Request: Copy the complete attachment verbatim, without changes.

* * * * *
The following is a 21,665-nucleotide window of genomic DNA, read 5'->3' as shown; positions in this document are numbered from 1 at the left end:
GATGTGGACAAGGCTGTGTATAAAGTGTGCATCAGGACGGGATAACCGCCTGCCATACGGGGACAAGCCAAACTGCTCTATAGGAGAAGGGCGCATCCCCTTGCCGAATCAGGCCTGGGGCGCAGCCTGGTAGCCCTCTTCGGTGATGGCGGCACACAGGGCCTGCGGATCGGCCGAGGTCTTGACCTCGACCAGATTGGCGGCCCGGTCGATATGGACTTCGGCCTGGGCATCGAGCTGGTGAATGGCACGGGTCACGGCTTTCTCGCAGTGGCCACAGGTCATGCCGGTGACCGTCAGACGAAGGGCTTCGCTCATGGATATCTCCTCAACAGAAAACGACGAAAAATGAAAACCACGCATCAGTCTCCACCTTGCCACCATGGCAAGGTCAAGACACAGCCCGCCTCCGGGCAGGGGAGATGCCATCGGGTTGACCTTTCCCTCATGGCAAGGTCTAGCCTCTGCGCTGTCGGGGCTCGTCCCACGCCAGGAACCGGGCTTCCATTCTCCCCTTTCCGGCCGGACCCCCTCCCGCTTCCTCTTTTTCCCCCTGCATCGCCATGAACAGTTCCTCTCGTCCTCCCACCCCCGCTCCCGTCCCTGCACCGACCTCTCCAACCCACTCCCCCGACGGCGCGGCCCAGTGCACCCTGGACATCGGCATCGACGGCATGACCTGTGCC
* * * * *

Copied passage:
The following is a 21,665-nucleotide window of genomic DNA, read 5'->3' as shown; positions in this document are numbered from 1 at the left end:
GATGTGGACAAGGCTGTGTATAAAGTGTGCATCAGGACGGGATAACCGCCTGCCATACGGGGACAAGCCAAACTGCTCTATAGGAGAAGGGCGCATCCCCTTGCCGAATCAGGCCTGGGGCGCAGCCTGGTAGCCCTCTTCGGTGATGGCGGCACACAGGGCCTGCGGATCGGCCGAGGTCTTGACCTCGACCAGATTGGCGGCCCGGTCGATATGGACTTCGGCCTGGGCATCGAGCTGGTGAATGGCACGGGTCACGGCTTTCTCGCAGTGGCCACAGGTCATGCCGGTGACCGTCAGACGAAGGGCTTCGCTCATGGATATCTCCTCAACAGAAAACGACGAAAAATGAAAACCACGCATCAGTCTCCACCTTGCCACCATGGCAAGGTCAAGACACAGCCCGCCTCCGGGCAGGGGAGATGCCATCGGGTTGACCTTTCCCTCATGGCAAGGTCTAGCCTCTGCGCTGTCGGGGCTCGTCCCACGCCAGGAACCGGGCTTCCATTCTCCCCTTTCCGGCCGGACCCCCTCCCGCTTCCTCTTTTTCCCCCTGCATCGCCATGAACAGTTCCTCTCGTCCTCCCACCCCCGCTCCCGTCCCTGCACCGACCTCTCCAACCCACTCCCCCGACGGCGCGGCCCAGTGCACCCTGGACATCGGCATCGACGGCATGACCTGTGCC